That “forever business” might come at some point, but it’s much less risky to build a few temporary projects before that to get there. These early entrepreneurial experiments will teach you a lot about how markets work, the revenue from these products will be the catalyst for your bigger aspirations, and you will end up building assets that are quite sellable to other founders once you outgrow these projects.
That definitely is more valuable than trying to do it all from the start.
I’m often surprised to see how little reflection goes into projecting the inner workings of the traditional business world onto the digital realm that most software businesses and creator enterprises operate in.
For most businesses of the Internet age, “longevity” means being operational for more than five years. Compare that to the world’s oldest company, Kongō Gumi, a Japanese construction company that was founded in 578 AD.
It’s not the age difference I care about here. It’s the difference in speed. The construction industry certainly has seen a few changes over the last 1500 years, but we’re still building dwellings for humans in roughly the same ways.
Compare that to the most recent Cambrian Explosion of artificial intelligence products. A foundational technology that —in human terms— hasn’t even reached the Toddler age has empowered founders to create software businesses that were unthinkable a few years ago. These things just pop up.
And then, they tend to vanish again.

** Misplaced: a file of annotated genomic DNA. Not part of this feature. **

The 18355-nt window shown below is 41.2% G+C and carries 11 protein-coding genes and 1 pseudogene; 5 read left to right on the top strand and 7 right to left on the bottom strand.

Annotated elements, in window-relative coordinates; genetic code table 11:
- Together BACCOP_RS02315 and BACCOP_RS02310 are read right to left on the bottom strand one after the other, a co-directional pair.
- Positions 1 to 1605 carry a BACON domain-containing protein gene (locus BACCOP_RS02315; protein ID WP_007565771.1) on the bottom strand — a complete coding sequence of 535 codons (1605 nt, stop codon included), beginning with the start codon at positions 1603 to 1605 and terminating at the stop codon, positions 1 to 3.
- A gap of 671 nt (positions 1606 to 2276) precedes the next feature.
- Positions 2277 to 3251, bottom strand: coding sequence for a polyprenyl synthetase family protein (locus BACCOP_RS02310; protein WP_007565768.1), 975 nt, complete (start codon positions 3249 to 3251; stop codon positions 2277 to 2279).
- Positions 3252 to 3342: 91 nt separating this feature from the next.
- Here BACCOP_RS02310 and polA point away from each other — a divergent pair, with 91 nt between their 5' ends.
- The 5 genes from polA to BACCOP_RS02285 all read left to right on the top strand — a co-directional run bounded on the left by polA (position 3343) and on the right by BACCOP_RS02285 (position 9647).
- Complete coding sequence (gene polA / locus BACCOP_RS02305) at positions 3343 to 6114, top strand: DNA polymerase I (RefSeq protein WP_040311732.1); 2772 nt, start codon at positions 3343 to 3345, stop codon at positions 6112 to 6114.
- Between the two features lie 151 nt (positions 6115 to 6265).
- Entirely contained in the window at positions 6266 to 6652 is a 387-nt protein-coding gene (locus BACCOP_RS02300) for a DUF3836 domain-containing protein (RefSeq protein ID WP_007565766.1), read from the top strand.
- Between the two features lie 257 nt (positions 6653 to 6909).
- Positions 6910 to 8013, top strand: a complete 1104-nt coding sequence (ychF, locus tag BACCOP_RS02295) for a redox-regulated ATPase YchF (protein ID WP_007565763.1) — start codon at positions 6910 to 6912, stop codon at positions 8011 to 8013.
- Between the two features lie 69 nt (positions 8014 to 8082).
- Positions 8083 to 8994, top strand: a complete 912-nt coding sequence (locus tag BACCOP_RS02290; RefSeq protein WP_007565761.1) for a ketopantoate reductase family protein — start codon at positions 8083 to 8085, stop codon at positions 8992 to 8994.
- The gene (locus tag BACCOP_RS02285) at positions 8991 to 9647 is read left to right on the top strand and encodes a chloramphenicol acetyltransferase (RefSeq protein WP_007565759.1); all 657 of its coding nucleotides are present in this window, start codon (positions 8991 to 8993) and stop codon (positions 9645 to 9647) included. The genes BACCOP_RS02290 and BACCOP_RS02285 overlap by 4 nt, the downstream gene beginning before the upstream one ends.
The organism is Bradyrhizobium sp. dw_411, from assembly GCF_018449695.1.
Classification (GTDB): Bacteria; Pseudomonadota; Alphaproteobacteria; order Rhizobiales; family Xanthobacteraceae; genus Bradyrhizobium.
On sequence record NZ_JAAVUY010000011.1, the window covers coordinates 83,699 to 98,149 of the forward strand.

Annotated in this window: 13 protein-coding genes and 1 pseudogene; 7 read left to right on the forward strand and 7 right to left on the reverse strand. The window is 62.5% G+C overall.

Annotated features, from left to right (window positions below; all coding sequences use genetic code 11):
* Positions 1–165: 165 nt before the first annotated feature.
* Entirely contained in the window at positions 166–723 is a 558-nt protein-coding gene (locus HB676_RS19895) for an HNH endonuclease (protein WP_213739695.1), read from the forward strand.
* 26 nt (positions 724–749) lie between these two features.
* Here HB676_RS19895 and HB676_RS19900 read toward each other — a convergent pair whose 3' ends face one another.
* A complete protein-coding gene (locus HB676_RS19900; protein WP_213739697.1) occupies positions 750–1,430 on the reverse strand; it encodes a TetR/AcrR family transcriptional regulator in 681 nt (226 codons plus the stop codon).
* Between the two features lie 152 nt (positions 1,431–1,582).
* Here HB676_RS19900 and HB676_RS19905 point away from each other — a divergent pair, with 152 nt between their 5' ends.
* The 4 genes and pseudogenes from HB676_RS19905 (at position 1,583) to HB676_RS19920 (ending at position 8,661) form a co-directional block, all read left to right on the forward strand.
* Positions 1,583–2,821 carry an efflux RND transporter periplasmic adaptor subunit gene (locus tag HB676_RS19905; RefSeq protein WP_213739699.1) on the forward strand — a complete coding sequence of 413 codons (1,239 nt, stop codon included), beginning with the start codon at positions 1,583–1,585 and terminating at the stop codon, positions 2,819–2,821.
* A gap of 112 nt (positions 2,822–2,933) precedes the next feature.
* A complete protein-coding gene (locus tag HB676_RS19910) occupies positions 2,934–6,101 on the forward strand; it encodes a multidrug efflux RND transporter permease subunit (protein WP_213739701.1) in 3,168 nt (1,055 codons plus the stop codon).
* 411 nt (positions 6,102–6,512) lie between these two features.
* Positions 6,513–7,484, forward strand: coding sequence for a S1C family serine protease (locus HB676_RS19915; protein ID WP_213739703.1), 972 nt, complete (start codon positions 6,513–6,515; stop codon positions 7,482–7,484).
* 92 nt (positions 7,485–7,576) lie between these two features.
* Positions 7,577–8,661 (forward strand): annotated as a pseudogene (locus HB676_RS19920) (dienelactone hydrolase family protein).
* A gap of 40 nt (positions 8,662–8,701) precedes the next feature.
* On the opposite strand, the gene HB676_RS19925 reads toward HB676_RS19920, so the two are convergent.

A few years ago, “concierge email” was all the rage as Superhuman found success in the startup world and beyond. Remember the QR code hype? Or how everyone tried to stuff a blockchain into their processes?
In the digital business world, these trends come and go extremely quickly. The window to exploit them is severely time-limited. If you were trying to build a “forever business” on generating QR codes, you are now looking at a world that moved on from this idea. Doesn’t mean it wasn’t a good idea back then, but you’ll struggle to find new customers today.
Century-old construction companies don’t have to reconsider their approach to doing their core job every few months. For these businesses, the big paradigm-shifting inventions have been power tools and the introduction of reinforced concrete. Most things outside of these quantum leaps are pretty reliable.
That’s what you get in a traditional kind of business. But not on the internet.
Knowing when to pivot your efforts into new technologies becomes a central part of digital entrepreneurship. And that puts an expiration date on many businesses.
Monetizing Emerging Technologies